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Skills Upgrades Needed to Support Changing Work Models

Paul Korzeniowski's picture
B2B Content producer, Self-employed

Paul is a seasoned (basically old) freelance B2B content producer. Through the years, he has written more than 10,000 items (blogs, news stories, white papers, case studies, press releases and...

  • Member since 2011
  • 1,493 items added with 515,012 views
  • Dec 7, 2021

When the pandemic hit, the utility workforce went through a dramatic upheaval that is still revererating. Energy companies quickly deployed new business models where employees are in the traditional office less and work in other places, like their homes, more. That approach has become quite popular. To maximize the firm’s potential in this new environment, energy company executives need to build a culture that values soft skills, provides workers with workplace options, and creates new performance objectives.

The recent upheaval left no doubt that new skills are needed. In fact, 84% of managers said it became more important for managers to develop soft skills, such as navigating difficult conversations, according to Gartner Inc. Managers to not only develop the skills to navigate sensitive conversations with their direct reports, but they also must tailor their approach to different employees, gain a deep understanding of their behaviors, and put them into deeper context.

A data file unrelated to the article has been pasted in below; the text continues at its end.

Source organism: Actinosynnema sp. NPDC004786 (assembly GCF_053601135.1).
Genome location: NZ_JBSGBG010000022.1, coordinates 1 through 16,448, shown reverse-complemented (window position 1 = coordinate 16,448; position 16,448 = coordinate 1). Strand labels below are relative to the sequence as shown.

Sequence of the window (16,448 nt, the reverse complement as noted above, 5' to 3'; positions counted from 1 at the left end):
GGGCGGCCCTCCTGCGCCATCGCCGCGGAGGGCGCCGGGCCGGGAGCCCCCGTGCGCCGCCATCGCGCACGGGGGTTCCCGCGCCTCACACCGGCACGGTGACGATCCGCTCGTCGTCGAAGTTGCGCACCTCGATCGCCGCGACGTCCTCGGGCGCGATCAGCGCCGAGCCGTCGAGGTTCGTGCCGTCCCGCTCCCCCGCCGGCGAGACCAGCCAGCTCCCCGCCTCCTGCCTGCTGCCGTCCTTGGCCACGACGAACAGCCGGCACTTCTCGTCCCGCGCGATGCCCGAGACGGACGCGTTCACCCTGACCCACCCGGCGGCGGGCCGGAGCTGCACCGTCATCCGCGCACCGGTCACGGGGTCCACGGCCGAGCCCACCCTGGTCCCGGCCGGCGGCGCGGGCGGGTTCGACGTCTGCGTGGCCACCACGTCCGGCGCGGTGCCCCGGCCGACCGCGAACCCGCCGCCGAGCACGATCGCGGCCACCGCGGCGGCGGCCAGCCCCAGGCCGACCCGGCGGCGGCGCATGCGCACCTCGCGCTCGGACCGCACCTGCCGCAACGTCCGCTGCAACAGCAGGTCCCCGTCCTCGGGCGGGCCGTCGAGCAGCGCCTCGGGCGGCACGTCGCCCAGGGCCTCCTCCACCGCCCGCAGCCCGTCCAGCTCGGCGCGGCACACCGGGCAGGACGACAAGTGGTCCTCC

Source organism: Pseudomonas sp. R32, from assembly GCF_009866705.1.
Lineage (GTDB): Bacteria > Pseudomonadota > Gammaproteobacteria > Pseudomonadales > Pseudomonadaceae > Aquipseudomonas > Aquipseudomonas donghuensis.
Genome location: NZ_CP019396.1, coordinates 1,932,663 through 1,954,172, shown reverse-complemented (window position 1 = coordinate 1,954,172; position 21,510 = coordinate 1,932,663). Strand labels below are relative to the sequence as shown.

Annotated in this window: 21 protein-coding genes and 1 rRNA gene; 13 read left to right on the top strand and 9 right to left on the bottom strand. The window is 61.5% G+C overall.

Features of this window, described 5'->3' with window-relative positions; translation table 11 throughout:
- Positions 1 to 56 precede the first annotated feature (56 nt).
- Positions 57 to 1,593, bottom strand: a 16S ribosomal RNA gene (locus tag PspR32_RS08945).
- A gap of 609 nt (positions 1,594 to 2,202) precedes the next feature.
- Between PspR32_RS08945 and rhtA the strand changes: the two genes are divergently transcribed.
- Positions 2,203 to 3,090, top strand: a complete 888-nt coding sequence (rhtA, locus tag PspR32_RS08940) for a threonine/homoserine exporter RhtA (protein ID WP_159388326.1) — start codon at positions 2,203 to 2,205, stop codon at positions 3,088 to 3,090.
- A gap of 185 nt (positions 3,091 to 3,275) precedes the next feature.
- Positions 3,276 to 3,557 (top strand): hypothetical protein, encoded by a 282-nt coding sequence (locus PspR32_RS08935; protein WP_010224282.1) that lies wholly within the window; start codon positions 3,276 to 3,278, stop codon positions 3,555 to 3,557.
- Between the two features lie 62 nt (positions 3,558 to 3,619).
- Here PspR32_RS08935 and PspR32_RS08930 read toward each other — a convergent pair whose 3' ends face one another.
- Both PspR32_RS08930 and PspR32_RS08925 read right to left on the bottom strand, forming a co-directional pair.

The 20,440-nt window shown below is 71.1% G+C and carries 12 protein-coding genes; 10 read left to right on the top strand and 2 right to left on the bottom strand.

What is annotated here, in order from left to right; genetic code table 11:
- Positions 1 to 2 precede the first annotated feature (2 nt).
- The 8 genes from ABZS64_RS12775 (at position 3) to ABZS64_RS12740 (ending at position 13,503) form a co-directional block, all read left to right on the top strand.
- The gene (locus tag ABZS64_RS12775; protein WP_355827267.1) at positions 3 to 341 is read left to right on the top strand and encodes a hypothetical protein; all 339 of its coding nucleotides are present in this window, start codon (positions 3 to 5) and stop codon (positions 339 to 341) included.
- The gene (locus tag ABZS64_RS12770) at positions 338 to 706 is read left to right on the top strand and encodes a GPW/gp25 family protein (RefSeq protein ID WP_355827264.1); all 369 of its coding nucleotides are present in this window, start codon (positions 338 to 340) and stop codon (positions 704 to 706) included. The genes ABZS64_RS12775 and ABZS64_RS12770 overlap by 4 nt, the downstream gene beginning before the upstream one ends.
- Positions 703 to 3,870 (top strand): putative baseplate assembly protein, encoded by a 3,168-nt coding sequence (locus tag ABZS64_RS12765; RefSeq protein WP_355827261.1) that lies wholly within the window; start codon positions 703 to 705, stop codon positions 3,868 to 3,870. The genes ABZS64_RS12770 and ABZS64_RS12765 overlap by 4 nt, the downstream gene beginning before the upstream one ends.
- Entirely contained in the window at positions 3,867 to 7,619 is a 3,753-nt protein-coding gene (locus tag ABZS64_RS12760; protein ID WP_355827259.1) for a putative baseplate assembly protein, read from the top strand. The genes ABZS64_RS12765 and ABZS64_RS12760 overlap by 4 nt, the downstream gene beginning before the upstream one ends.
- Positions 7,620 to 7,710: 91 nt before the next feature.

Collaboration is Key

Next, they must revamp how employees collaborate. They must improve communication by empowering employees to develop collaboration habits that work for them in today’s environment. They then need to provide them with equal access to such worksite options.

Finally, they need to put new objectives and metrics in place to monitor employees and measure the quality and impact of their work. This process requires that they explain to employees the purpose behind any tracking and monitoring tools that are put into place and how the new solutions will benefit the workers.

The pandemic disrupted energy company business processes. Since its impact is still being felt, energy providers need to help their managers develop new skills for the rapidly evolving workplace. Developing soft skills, expanding work options,  and creating new metrics  will empower the organization as is goes through this transition.


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